A little while ago I noticed a couple of page views that had come from the AskTom website – and I’m always interested to see what question has prompted a link and visit to my blog. In this case it was a question that raised a piece of (nearly ancient) history. In a question dated July 2009 someone was asking about a comment I had made in “Practical Oracle 8i”. (Despite the book being over 10 years old I’m still getting royalty cheques on it – small ones, but they keep on coming – and it’s still a book worth reading).
The question was about the following text:
Avoid naming tablespaces according to time-periods; this is particularly relevant to large, time-based data warehouses where very old data is ultimately dropped off the back end of the database.
There is an unfortunate quirk of tablespace naming – Oracle never forgets a tablespace – in other words it never deletes it from the data dictionary table TS$ (I think this is some sort of hangover from Trusted Oracle where tablespaces have security labels associated with them). Unfortunately, one of the permanently running Oracle processes called SMON (the System monitor) scans this list of tablespaces every 3 minutes looking for tablespaces that might have some free space to coalesce; the size and cost of this scan will grow indefinitely unless you adopt a strategy of recycling tablespace names. It is actually surprising how many databases suffer a massive I/O load on the SYSTEM tablespace because of SMON.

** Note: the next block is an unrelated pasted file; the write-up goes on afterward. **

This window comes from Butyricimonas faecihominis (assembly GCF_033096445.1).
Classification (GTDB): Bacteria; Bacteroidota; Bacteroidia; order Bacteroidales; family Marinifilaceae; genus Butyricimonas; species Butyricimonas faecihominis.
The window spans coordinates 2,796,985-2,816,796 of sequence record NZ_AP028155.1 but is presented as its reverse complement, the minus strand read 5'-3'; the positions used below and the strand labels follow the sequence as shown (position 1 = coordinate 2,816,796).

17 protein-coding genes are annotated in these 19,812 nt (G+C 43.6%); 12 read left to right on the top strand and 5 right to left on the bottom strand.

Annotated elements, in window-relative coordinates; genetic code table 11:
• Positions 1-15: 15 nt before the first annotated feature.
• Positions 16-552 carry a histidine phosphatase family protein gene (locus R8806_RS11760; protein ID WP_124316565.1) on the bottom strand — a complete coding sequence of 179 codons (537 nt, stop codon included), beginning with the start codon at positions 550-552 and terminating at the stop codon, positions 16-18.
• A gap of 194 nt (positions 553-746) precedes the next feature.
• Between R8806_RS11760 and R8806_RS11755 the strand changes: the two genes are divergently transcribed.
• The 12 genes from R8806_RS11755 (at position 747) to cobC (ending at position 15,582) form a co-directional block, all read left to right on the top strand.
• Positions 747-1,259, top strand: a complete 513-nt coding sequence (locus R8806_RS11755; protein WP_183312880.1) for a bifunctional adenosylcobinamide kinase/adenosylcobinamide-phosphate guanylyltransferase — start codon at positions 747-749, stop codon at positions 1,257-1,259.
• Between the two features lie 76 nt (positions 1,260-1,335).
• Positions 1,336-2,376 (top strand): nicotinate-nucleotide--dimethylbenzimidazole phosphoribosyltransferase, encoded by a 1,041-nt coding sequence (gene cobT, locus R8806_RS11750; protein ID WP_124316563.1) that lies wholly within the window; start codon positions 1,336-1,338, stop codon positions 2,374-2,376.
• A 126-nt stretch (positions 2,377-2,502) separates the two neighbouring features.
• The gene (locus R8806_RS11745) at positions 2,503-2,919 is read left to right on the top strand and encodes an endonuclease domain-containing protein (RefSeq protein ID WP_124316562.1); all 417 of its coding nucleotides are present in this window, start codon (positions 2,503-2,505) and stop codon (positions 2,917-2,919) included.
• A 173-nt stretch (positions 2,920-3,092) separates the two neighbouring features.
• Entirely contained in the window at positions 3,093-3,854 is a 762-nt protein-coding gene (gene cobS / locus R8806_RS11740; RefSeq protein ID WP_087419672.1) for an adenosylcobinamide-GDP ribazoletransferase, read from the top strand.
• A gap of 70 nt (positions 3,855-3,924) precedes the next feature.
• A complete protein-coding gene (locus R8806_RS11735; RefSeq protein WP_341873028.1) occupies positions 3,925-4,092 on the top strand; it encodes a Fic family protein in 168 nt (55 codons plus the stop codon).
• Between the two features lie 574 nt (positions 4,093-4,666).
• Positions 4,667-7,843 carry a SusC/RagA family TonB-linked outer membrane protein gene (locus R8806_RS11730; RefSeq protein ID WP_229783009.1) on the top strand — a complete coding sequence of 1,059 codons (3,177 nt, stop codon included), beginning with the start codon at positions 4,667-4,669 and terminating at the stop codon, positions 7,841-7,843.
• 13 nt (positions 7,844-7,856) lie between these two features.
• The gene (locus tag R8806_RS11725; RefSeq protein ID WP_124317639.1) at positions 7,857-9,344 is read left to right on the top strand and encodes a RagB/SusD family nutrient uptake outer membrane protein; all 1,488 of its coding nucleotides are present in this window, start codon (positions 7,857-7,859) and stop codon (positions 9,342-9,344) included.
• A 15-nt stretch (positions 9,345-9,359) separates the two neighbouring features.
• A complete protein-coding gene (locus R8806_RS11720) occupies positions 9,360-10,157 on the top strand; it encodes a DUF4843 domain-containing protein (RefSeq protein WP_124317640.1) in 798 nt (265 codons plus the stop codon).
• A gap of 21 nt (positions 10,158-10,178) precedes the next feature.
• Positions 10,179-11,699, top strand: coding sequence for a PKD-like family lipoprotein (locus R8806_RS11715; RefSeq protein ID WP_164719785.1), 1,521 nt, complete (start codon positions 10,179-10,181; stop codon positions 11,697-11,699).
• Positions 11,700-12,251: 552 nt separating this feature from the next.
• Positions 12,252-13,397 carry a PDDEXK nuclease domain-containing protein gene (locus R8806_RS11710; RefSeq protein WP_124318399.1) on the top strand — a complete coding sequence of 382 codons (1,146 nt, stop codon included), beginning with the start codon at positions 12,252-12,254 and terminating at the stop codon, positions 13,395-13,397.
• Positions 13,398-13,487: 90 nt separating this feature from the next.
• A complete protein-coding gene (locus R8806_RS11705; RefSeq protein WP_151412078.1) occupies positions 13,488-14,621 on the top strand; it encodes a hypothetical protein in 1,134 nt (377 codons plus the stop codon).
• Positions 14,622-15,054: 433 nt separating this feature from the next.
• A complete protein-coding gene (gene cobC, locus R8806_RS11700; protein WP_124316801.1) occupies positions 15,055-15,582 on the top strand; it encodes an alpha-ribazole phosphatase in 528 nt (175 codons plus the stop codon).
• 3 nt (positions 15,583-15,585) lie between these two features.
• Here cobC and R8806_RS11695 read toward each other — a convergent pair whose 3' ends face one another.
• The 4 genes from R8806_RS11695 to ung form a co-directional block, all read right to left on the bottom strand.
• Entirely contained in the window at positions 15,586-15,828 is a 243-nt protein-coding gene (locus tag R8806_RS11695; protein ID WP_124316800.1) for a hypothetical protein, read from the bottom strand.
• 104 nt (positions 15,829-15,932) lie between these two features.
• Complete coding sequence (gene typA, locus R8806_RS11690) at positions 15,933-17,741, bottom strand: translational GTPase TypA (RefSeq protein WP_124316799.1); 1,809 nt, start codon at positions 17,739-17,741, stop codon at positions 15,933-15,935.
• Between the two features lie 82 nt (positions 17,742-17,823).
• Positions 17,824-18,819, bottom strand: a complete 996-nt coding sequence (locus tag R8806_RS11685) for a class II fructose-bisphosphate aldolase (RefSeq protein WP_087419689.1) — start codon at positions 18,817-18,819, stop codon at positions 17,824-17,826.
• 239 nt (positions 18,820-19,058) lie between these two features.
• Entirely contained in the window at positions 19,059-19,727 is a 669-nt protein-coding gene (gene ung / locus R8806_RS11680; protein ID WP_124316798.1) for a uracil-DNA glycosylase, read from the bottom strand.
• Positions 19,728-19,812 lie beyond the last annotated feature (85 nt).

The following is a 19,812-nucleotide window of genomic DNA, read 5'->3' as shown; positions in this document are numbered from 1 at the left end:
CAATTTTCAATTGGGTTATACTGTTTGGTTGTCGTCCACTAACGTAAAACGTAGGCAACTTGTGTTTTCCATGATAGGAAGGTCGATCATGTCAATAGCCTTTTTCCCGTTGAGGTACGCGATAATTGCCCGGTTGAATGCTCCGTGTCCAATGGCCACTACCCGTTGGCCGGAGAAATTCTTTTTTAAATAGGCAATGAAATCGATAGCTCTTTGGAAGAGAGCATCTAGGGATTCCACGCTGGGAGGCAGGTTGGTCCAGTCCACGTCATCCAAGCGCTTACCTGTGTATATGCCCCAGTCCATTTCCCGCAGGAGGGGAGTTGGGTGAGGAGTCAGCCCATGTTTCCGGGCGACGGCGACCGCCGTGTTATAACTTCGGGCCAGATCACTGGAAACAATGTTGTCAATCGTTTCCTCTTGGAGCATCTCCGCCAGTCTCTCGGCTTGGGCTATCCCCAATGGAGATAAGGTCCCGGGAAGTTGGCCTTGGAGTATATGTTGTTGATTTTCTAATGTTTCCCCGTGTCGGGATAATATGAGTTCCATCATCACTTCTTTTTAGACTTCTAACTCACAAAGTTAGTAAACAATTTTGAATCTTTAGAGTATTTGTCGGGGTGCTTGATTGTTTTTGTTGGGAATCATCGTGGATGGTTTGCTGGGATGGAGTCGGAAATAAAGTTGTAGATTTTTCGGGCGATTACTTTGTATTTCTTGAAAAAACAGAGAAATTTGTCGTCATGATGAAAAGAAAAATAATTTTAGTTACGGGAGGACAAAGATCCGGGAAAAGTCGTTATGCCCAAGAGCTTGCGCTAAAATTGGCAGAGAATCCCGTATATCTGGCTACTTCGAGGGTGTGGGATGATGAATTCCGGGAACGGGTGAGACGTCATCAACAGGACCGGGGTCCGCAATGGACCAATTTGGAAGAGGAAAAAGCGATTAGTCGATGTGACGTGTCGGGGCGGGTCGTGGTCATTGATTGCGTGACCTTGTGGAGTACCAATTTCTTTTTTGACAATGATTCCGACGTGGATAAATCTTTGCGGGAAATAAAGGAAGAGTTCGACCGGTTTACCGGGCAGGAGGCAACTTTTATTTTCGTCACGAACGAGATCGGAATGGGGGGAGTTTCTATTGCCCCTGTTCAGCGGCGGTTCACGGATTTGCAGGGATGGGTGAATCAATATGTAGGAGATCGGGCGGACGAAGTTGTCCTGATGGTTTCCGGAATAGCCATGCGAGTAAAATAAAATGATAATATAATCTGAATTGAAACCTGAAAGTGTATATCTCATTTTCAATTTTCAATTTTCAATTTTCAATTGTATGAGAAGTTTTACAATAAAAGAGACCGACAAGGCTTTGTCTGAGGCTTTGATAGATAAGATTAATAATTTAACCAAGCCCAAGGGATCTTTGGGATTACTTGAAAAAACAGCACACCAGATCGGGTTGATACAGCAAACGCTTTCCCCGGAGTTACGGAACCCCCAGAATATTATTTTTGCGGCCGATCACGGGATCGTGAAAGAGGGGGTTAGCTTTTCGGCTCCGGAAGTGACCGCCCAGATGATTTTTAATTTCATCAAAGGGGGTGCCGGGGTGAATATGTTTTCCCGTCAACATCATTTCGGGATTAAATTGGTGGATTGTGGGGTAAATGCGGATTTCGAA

The problem will be reduced somewhat by the introduction of locally managed tablespaces, since the scanning problem is actually exacerbated by the number of free extents that gets generated in poorly managed systems in a way that can’t happen with locally managed tablespaces; nevertheless you need to make sure that the list of tablespace names does not get out of hand.
You’ll be pleased to hear that this is no longer a problem. If you have access to Metalink (MOS), you can find information about (unpublished) bug 5861536: “Slow DDL due to Tablespace lookup with large number of tablespaces” dated 24th Sept 2008; and see in note 401436.1 (10.2.0.4 Patch Set – List of bug fixes by Problem Type) that this problem has now been addressed.